We love getting the inside scoop from our designers about their designs. From animals to geometric shapes, every graphic has a story behind it. We’ve learned about far away animals and traditional nordic weaving techniques. The Rainbow Rays Graphic Dress is no exception and inspired us to create our very own mosaic planter. Follow our instructions below to create your own design… It’s much easier than it looks!
Where will the long days and warm weather of summer take you and your little citizens? To the beach? The mountains? Or maybe even a new city? Some of our favorite summer adventures have been road trips with many stops along the way, lazy days near a lake or barbecues with friends and family in the backyard.
Take a stroll along the Italian coastline and there’s no doubt you’ll find a few gems — tiny pieces of ceramic tile, seashells, sea glass and driftwood — a treasure trove of things to collect! Stella’s favorite thing to do while she was in Italy was collect smooth stones, bits of tile and unique rocks.
Venice is an otherworldly place. From the gilded gondolas and palaces that fill the Grand Canal to the architectural details of the buildings and footbridges connecting the city to its floating neighborhood islands. Venice thrives on mystery and awe. As you wander through the streets, it’s hard to miss the Venetian masks. These famous masks are a part the Carnival of Venice, an annual festival held in Venice typically held in February that marks the beginning of Lent. Similar events are held around the world, like Mardi Gras and Carnaval in Rio de Janiero, Brazil.
Our newest Baby Boy graphic tees feature some pretty adorable animals that we know your little citizens will love. From the deep sea surrounding Japan to the thickly wooded forest, these animals in our playful graphics are fun to wear and pretty cute, too. See a round up of our favorites and print out two graphics for your little citizen to color in!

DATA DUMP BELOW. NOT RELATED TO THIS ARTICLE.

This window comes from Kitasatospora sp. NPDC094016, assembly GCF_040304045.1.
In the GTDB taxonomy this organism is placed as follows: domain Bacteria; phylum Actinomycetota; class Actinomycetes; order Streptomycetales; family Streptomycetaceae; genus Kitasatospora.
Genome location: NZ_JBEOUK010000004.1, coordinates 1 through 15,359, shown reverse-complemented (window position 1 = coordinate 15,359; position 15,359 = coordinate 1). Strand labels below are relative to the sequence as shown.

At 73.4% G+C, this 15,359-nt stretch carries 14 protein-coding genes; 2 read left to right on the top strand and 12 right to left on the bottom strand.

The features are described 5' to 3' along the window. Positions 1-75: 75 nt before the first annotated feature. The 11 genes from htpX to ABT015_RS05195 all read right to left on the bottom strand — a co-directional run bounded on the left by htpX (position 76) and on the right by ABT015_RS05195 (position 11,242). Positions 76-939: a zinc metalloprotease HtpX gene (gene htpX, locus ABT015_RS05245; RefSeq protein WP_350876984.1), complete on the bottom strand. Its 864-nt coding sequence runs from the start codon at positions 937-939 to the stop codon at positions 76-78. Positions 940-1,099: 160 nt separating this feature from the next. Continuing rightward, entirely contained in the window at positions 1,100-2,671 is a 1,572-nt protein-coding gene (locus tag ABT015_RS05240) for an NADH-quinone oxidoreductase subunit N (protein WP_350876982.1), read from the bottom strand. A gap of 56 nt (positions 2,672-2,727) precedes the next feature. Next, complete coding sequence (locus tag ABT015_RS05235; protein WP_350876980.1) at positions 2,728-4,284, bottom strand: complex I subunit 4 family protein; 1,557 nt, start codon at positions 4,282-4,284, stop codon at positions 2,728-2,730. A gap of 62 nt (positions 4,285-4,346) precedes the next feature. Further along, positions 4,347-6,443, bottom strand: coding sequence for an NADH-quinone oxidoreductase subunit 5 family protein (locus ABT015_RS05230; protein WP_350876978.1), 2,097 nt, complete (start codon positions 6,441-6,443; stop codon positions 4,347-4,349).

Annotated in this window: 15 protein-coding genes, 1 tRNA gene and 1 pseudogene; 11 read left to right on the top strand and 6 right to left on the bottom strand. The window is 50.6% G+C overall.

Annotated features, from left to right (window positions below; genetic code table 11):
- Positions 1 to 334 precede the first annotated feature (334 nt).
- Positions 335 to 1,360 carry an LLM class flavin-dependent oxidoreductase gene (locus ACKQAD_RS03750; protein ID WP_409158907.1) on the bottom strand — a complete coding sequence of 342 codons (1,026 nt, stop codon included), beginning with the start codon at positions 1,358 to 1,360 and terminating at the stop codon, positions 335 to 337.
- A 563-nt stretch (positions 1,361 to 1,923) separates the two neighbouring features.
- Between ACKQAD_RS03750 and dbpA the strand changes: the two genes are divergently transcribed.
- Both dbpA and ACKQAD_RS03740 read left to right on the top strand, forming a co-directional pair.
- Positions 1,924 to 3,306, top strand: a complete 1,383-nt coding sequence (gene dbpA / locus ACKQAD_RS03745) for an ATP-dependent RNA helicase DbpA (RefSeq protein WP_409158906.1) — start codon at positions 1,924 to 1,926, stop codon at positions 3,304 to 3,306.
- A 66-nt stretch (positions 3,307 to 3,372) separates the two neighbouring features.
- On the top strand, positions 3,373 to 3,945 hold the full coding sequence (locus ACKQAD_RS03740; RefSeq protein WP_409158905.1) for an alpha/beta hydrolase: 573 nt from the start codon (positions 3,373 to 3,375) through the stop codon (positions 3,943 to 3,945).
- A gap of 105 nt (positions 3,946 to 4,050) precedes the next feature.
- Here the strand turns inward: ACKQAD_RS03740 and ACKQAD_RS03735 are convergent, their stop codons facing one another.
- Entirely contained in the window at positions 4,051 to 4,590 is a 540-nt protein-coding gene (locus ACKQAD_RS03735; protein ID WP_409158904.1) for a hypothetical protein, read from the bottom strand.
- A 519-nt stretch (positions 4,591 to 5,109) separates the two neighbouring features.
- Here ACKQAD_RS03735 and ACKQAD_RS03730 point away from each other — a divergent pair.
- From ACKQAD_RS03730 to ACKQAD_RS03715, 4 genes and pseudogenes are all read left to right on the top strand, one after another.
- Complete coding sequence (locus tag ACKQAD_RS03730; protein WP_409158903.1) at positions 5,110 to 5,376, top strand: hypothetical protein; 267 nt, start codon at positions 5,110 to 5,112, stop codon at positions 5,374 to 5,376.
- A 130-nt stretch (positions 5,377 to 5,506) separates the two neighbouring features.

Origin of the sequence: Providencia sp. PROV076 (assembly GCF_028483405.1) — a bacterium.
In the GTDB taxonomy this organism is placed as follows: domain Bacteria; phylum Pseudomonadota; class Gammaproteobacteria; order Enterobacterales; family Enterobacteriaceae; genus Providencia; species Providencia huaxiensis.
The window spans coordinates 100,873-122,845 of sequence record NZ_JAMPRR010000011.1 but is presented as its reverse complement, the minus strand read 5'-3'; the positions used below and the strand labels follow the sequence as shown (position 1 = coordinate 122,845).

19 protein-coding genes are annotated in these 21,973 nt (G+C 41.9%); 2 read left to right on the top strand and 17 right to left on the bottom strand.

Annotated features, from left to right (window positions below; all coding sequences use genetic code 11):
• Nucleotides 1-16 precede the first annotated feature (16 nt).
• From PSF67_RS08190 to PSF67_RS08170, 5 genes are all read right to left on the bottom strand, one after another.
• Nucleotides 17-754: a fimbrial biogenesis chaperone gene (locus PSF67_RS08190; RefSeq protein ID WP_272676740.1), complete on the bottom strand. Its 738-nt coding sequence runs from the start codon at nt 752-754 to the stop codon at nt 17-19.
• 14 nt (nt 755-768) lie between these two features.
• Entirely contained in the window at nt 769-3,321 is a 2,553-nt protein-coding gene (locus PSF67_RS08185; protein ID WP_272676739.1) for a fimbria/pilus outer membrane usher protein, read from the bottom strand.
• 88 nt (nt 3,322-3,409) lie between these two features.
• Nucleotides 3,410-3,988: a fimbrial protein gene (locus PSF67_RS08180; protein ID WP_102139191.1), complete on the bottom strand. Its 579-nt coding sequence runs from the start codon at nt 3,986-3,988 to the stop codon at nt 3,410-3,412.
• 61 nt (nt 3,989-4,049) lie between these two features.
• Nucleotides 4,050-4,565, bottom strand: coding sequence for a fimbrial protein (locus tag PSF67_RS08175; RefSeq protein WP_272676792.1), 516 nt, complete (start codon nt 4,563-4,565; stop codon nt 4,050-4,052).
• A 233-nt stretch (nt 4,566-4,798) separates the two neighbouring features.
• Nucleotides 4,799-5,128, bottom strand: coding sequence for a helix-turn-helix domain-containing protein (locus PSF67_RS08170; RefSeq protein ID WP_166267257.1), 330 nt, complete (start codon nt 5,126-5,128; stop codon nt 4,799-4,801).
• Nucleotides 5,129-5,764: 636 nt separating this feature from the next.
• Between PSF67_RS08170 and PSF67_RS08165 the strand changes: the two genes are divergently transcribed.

The ancient art form of origami has been handed down from parent (or relative) to child through many generations, all over the world. The word origami comes from the Japanese words “ori” which means “folding” and “kami,” which means “paper.” To make origami, paper is folded in many different ways to form beautiful creations. Origami art is a highly revered art form in Japan. It was once taught in schools, but today, children learn the craft at home.
Origami served as inspiration for our newest collection, particularly on our Boy’s Origami Graphic Tee. The graphic on this tee is of a origami crane. The crane is perhaps the most well-known origami model. It is also the international symbol for peace. While it may look hard, origami just takes some practice! Learn how to make an origami crane and pass the art form down to your little citizen.
Snow globes date back to the early 19th century in France. In 1889, a snow globe containing a model of the newly built Eiffel Tower was produced to commemorate the International Exposition in Paris. Snow globes became popular in England and in the early 1920s, crossed the Atlantic to the US where they became a popular collectors item.
In the 40s, the snow globes became a way to advertise. In the 50s, the glass objects became available in plastic. Today’s globes can be found with music boxes, internal lights and moving parts. In this DIY, you’ll learn how to assemble a simple mason jar snow globe.